If, as I’ve written before and as we’re now beginning to see, a hospital need not have beds, then what’s the difference between a hospital (which physicians can’t develop as a Medicare facility) and an ASC? The answer is payment rates, but how long that will be an issue isn’t clear.
In my May 2014 post Driverless Cars And The Death Of Hospitals I wrote about technological leaps that will lead to bedless hospitals. I posited that driverless technology could be used to bring patients to and from the hospital: moving hospital rooms that I referred to as pods. The patients would be monitored remotely.
Those facilities, absent the driverless pods are now a reality. One, Children’s Hospital of Michigan Specialty Center is set to open early next year.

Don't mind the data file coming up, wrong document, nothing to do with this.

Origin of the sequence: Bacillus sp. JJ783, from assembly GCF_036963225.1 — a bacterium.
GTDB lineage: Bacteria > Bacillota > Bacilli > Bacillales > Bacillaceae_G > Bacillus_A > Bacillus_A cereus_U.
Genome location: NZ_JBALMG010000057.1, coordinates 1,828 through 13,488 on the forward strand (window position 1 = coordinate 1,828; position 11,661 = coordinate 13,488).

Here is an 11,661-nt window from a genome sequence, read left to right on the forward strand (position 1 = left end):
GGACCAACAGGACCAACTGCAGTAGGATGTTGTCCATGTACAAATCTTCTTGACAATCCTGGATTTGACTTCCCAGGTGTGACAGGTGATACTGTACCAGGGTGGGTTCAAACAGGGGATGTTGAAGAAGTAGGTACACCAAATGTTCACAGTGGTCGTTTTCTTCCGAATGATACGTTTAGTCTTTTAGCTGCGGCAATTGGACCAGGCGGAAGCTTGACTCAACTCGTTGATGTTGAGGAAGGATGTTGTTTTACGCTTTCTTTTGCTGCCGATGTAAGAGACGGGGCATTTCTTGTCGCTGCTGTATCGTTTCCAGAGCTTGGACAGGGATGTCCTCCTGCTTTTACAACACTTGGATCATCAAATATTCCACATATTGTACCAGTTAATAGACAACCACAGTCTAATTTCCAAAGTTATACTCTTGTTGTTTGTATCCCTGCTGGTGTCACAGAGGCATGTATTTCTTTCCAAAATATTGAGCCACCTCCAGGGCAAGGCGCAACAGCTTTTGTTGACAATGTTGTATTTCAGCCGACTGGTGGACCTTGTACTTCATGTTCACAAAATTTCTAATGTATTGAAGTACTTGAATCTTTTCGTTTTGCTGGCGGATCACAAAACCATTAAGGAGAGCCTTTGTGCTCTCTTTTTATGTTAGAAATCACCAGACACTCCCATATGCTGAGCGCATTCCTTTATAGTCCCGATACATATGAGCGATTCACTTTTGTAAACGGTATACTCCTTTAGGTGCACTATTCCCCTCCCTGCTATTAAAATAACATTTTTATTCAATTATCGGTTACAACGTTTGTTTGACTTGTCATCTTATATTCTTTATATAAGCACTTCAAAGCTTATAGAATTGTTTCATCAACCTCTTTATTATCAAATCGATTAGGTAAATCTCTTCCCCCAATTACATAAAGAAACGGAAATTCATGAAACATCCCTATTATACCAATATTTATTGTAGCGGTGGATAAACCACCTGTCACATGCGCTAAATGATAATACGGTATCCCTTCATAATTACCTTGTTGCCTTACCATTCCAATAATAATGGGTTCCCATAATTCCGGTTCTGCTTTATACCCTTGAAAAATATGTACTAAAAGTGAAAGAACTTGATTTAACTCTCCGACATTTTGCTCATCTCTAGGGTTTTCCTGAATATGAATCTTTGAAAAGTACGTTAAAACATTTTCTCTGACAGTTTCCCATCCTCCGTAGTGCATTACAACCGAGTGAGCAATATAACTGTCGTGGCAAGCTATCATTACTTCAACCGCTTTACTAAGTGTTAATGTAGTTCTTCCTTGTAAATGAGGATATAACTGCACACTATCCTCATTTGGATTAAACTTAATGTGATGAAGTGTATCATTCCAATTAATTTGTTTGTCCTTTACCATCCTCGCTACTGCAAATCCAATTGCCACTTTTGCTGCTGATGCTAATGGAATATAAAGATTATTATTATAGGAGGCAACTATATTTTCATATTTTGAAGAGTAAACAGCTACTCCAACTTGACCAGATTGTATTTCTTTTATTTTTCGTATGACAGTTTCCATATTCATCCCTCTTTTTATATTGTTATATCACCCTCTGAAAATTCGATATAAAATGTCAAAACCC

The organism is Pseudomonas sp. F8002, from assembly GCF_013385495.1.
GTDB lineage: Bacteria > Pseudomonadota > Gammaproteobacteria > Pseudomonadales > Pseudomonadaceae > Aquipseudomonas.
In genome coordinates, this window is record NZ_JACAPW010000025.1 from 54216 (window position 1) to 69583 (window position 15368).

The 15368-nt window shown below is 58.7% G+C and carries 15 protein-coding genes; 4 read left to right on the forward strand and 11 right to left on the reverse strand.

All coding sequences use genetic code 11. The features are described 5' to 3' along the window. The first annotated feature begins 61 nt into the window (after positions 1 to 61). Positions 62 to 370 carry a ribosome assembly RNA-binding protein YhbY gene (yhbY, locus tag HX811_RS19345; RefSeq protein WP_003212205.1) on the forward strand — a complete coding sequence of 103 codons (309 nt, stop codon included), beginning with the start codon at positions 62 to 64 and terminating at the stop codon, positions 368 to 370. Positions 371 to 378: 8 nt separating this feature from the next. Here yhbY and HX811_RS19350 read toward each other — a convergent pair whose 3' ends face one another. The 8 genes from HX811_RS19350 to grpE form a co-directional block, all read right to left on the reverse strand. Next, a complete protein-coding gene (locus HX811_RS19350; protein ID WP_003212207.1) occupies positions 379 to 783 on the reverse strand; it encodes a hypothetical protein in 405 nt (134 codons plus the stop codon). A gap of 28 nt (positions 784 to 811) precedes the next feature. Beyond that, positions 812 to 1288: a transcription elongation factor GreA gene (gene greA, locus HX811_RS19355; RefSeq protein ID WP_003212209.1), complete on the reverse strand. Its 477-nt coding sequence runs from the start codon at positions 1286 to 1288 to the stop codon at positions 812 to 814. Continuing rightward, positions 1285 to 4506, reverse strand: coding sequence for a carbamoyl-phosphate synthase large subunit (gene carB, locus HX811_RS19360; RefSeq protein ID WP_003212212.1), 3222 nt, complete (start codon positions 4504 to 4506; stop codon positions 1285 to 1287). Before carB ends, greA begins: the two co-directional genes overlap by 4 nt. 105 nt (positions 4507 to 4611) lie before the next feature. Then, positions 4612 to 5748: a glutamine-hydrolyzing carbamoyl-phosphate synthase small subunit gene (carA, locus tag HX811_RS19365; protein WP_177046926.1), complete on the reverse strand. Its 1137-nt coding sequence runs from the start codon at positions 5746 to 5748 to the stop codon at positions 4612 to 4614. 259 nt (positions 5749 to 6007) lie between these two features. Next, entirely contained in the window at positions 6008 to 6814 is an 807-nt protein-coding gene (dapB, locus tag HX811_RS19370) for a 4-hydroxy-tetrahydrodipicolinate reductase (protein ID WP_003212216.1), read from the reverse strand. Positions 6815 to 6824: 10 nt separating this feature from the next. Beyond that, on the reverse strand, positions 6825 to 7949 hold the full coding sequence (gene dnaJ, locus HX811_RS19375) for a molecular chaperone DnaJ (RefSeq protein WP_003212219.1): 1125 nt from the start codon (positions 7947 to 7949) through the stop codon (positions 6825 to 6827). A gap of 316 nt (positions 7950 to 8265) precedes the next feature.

The concept is to construct a deconstructed hospital. Key features, other than overnight beds, of a hospital remain centralized. Overnight care is delivered outside, at the patient’s home, with monitoring via telehealth.
In essence, except for an emergency room (which in some states can itself become a freestanding, although not Medicare participating, facility), these hospitals are simply large outpatient clinics.
As hospitals become more like ASCs and other outpatient facilities, physician owned non-hospital ventures can become more like hospitals.
Brick and mortar doesn’t change thinking. Thinking changes brick and mortar.